Finding Healing through Writing


Welcome Readers!


For this blog post, we are honored to have poet, and multi-talented artist, Elizabeth Kirschner with us.


Elizabeth Kirschner has published three volumes of poetry with Carnegie-Mellon University Press, Twenty Colors, Postal Routes and Slow Risen Among the Smoke Trees. She has also published a chapbook, The Red Dragon, with Permafrost and her fourth book of poetry, My Life as a Doll, which is a memoir in verse, was published by Autumn House Press. Her fifth volume, Surrender to Light, is due out from Cherry Grove Collections this August.

In addition, she has collaborated with many composers and has two CDs that feature her work as lyricist from Albaby Records. In the first one, The Dichterliebe in Four Seasons, she has set her own poetry, not a translation to Robert Schumann's gorgeous love poem cycle and in the second one, New Dawn; eight of her poems have been set to music by Carson Cooman. She studies ballet and lives on the water at Sea Cabins Retreat, Kittery Point, ME.

Elizabeth has offered a small sample of her work for this post. Here is an excerpt from My Life as a Doll:

I was a cuckoo girl who lived
in a cuckoo house whose walls
trembled and cracked.
I wore a poisonous bee dress
to ward off my mother.
If she touched me,
she would be stung by
one hundred thousand bees.
Buzz, buzz
went the spring air.
Ding, dong
went the bell in my hell.
At night I heard the stars'
roaring voices
go forward in your netherland...

Powerful!

The following is an interview with Elizabeth.

Please be sure to leave a comment after you have read it. Elizabeth has graciously offered an autographed copy of her book for one of our readers. The names of all those who comment will be put in a drawing. I will announce the winner next Monday, July 6, 2009. Good Luck!


So, without further ado, lets here from Elizabeth.

Greetings, Elizabeth! Congratulations on both your book, My Life as a Doll, and the nomination for the Lenore Marshall Prize from the Academy of American Poets. How exciting!

I read on the WOW blog that you are a multi-talented artist – poet, ballet dancer, and educator, as well as a collaborator with composers. How do you integrate all these very different venues? Which of these is the most challenging?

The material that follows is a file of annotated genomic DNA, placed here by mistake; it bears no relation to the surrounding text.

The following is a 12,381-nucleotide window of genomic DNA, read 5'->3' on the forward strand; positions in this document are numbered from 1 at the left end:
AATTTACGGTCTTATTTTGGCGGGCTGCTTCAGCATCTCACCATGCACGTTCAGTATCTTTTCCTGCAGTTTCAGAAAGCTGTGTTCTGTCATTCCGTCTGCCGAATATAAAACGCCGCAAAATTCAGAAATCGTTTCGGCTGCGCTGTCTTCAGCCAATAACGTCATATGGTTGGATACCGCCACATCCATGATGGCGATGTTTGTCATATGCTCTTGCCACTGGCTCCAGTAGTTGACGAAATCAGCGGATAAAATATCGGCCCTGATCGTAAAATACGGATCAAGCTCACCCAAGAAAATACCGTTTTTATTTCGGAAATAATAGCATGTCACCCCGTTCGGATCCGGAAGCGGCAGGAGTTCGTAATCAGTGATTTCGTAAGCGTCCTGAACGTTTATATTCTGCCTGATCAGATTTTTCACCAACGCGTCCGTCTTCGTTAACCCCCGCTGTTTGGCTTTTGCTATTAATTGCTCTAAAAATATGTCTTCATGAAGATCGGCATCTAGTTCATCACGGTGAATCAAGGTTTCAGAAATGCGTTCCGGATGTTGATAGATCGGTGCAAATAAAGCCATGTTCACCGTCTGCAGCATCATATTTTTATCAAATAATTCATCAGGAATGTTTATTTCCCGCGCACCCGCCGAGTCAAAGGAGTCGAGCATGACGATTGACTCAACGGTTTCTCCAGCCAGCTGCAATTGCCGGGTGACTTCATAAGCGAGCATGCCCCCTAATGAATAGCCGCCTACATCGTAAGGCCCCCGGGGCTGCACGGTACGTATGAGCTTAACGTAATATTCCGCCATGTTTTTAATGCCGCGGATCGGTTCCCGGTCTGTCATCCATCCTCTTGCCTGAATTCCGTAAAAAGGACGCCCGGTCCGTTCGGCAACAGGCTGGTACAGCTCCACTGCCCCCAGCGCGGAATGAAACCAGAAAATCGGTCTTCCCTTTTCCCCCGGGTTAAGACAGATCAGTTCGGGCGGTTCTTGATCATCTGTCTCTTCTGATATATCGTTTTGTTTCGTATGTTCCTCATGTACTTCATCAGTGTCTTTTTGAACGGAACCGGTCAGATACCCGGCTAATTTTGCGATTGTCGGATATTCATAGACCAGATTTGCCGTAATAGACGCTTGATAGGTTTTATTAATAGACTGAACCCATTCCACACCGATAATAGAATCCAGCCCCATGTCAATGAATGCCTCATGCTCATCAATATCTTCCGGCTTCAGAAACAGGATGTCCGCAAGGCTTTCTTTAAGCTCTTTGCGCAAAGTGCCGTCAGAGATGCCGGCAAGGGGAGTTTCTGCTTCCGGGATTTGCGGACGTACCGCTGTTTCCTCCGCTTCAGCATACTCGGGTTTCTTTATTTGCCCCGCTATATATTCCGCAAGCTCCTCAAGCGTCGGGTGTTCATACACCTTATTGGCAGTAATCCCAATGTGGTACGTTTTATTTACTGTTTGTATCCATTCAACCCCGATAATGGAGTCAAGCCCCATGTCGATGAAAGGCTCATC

I consider it a blessing to be able to write, dance, teach and collaborate with composers of classical music. They are my four graces and my dog is my muse who inspires me twice daily during long walks by the sea. Each discipline feeds the others and discipline, lots of it, is my spirit guide. I love these complex manifestations of who I am as an artist and the work involved is essential to my well-being. I would grieve, profoundly so, if I were denied entry to being creative in one form or another every day, especially the writing, as that is my quickened wick.

First and foremost, I am a poet as it is my deepest passion even though it is highly demanding. The concentration required is very intense and each book is an epic journey. Writing My Life as a Doll meant living at the breaking point. I felt I would get the book or die. I am certainly glad I was able to tell my tale of travail and live beyond it.


Abuse is a multi-faceted evil that too many of us have suffered through, be it physical, mental, emotional or spiritual. Would you talk about how writing in general has helped you find peace and healing?

For me every act of writing involves the soul. In the end, we are the only ones who can save our souls and writing has been and always will be my salvation. I did not remember the violence my parents perpetrated upon me until I was nearly fifty years old. That which I remembered to forget came roiling to the surface and out of that hot lava came My Life as a Doll.

Healing comes from sharing my story, of letting the poetry be a mouthpiece in a Shakespearean way. When I read from this book, people share their own histories with abuse and it is a very deep and profound exchange. This lets things come full circle. For me, it is where the deepest healing takes place. The sharing and partaking, the bearing and being witness is very moving.


The intro of this blog states that, “Words are power...when connected to Spirit; words heal, bring hope, connect us to the world and nurture dreams into reality. Words, when spoken from the Heart, bring Peace.” My Life as a Doll is certainly a fine example of this statement. When did you know that you would be sharing this memoir with the world?